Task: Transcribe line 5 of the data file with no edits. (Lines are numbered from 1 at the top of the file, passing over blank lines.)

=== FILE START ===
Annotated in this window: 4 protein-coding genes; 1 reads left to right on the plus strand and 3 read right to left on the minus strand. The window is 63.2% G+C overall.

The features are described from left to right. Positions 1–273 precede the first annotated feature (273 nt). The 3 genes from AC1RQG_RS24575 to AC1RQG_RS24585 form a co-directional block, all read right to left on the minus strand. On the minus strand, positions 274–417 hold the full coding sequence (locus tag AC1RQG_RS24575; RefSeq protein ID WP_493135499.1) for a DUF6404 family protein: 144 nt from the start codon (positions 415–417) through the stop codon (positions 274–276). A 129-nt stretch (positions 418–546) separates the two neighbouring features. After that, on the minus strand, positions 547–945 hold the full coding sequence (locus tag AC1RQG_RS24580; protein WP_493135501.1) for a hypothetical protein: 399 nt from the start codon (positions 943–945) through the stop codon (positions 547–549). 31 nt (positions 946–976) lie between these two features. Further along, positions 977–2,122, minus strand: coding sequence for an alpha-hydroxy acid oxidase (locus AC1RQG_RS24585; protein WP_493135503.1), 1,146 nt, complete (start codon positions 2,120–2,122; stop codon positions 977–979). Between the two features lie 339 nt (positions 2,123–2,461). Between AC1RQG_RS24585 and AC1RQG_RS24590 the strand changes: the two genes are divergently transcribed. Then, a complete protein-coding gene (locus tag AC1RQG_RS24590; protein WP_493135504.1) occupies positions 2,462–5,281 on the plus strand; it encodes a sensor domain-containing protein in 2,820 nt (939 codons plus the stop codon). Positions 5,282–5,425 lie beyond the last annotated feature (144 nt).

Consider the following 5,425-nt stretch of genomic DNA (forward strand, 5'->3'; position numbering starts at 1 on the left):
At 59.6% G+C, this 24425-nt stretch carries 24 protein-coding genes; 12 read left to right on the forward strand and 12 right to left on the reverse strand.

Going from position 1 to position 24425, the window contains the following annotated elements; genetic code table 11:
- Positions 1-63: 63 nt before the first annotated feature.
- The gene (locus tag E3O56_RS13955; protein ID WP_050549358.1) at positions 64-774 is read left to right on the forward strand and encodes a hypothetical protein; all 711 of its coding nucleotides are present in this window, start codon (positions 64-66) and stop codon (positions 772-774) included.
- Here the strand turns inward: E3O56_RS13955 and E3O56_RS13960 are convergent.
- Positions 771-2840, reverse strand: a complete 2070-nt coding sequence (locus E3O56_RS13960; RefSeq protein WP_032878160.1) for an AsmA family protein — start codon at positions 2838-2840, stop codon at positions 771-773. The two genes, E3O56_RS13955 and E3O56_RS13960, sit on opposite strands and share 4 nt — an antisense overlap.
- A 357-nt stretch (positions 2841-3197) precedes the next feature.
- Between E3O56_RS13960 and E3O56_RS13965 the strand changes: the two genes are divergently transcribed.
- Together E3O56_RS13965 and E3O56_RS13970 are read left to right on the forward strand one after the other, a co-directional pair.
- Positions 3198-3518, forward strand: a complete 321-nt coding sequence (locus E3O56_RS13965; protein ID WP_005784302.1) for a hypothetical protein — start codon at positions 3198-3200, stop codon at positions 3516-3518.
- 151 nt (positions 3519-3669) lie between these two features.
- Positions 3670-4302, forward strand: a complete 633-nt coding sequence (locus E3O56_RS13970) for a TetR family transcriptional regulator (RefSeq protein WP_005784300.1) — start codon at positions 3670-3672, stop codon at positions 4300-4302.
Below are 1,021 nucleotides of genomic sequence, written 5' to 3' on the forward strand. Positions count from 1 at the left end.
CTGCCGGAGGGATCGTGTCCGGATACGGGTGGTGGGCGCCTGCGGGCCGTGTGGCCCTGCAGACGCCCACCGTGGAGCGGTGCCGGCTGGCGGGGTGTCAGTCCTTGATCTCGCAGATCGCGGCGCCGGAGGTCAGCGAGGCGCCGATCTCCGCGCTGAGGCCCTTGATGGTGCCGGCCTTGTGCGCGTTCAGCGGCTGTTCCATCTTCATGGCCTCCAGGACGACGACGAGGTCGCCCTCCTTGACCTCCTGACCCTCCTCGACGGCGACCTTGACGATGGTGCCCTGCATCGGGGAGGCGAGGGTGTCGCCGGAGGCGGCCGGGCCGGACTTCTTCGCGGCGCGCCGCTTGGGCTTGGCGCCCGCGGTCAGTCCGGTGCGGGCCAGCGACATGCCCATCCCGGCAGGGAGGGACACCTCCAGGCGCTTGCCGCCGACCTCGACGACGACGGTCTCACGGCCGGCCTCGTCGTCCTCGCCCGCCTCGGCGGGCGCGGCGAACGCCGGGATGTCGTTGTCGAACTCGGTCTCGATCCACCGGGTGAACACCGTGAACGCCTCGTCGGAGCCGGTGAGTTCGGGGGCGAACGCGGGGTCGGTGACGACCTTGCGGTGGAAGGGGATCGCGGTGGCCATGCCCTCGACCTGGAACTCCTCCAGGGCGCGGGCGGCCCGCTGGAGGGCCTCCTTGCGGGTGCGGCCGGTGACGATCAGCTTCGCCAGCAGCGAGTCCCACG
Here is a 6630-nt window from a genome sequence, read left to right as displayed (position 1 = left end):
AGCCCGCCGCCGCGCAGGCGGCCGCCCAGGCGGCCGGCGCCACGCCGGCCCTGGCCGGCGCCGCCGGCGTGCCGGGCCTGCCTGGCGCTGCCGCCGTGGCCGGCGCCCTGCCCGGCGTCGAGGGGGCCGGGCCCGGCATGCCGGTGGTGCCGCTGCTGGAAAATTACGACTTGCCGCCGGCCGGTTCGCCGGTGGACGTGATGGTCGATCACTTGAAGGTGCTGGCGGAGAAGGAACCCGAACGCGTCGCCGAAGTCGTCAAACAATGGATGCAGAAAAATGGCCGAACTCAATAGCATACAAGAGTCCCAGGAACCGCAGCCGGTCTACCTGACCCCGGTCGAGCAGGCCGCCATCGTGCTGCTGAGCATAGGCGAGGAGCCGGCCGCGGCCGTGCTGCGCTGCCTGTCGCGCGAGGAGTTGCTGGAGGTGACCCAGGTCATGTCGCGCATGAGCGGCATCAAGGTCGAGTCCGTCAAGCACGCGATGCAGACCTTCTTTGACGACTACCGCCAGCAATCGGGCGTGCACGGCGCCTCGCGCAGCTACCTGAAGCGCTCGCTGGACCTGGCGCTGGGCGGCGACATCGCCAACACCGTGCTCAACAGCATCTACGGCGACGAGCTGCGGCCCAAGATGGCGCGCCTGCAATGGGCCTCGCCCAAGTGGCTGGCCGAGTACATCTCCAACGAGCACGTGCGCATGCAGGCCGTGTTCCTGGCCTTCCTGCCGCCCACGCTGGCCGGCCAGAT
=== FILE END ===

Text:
Going from position 1 to position 24425, the window contains the following annotated elements; genetic code table 11: